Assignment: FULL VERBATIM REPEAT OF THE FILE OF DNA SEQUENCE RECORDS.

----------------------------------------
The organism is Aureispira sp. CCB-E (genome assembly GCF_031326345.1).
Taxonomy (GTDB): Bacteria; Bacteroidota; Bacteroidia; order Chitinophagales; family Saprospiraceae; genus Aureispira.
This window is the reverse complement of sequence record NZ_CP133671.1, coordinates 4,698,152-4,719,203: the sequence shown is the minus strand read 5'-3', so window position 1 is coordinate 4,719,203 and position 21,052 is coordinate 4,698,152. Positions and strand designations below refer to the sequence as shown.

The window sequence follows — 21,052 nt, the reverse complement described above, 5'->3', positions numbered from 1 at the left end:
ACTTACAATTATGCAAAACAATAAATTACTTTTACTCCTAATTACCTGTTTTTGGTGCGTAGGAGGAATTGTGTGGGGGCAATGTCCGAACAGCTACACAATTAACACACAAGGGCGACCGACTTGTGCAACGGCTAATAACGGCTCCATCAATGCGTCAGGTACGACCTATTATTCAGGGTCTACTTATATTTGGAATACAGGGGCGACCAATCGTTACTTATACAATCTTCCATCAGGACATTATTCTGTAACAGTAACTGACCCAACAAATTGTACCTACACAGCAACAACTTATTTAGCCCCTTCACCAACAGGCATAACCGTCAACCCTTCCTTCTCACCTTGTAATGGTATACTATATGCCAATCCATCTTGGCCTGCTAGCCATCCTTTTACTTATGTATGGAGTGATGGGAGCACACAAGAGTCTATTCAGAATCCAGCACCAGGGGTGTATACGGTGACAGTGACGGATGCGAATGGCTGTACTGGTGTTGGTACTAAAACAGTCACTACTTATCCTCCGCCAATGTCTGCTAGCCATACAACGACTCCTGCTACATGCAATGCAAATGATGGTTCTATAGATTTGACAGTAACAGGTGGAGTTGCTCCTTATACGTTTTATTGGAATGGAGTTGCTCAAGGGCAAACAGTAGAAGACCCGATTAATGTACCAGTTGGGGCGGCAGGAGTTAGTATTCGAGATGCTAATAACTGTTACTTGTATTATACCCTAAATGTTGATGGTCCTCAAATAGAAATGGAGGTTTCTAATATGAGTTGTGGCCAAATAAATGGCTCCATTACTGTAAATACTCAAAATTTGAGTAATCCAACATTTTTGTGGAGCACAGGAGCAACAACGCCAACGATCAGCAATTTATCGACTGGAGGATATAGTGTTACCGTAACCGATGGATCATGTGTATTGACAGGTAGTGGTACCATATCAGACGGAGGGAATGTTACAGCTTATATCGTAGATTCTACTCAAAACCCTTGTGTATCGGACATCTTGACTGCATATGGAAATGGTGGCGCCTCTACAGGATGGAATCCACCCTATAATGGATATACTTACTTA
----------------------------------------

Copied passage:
The organism is Aureispira sp. CCB-E (genome assembly GCF_031326345.1).
Taxonomy (GTDB): Bacteria; Bacteroidota; Bacteroidia; order Chitinophagales; family Saprospiraceae; genus Aureispira.
This window is the reverse complement of sequence record NZ_CP133671.1, coordinates 4,698,152-4,719,203: the sequence shown is the minus strand read 5'-3', so window position 1 is coordinate 4,719,203 and position 21,052 is coordinate 4,698,152. Positions and strand designations below refer to the sequence as shown.

The window sequence follows — 21,052 nt, the reverse complement described above, 5'->3', positions numbered from 1 at the left end:
ACTTACAATTATGCAAAACAATAAATTACTTTTACTCCTAATTACCTGTTTTTGGTGCGTAGGAGGAATTGTGTGGGGGCAATGTCCGAACAGCTACACAATTAACACACAAGGGCGACCGACTTGTGCAACGGCTAATAACGGCTCCATCAATGCGTCAGGTACGACCTATTATTCAGGGTCTACTTATATTTGGAATACAGGGGCGACCAATCGTTACTTATACAATCTTCCATCAGGACATTATTCTGTAACAGTAACTGACCCAACAAATTGTACCTACACAGCAACAACTTATTTAGCCCCTTCACCAACAGGCATAACCGTCAACCCTTCCTTCTCACCTTGTAATGGTATACTATATGCCAATCCATCTTGGCCTGCTAGCCATCCTTTTACTTATGTATGGAGTGATGGGAGCACACAAGAGTCTATTCAGAATCCAGCACCAGGGGTGTATACGGTGACAGTGACGGATGCGAATGGCTGTACTGGTGTTGGTACTAAAACAGTCACTACTTATCCTCCGCCAATGTCTGCTAGCCATACAACGACTCCTGCTACATGCAATGCAAATGATGGTTCTATAGATTTGACAGTAACAGGTGGAGTTGCTCCTTATACGTTTTATTGGAATGGAGTTGCTCAAGGGCAAACAGTAGAAGACCCGATTAATGTACCAGTTGGGGCGGCAGGAGTTAGTATTCGAGATGCTAATAACTGTTACTTGTATTATACCCTAAATGTTGATGGTCCTCAAATAGAAATGGAGGTTTCTAATATGAGTTGTGGCCAAATAAATGGCTCCATTACTGTAAATACTCAAAATTTGAGTAATCCAACATTTTTGTGGAGCACAGGAGCAACAACGCCAACGATCAGCAATTTATCGACTGGAGGATATAGTGTTACCGTAACCGATGGATCATGTGTATTGACAGGTAGTGGTACCATATCAGACGGAGGGAATGTTACAGCTTATATCGTAGATTCTACTCAAAACCCTTGTGTATCGGACATCTTGACTGCATATGGAAATGGTGGCGCCTCTACAGGATGGAATCCACCCTATAATGGATATACTTACTTA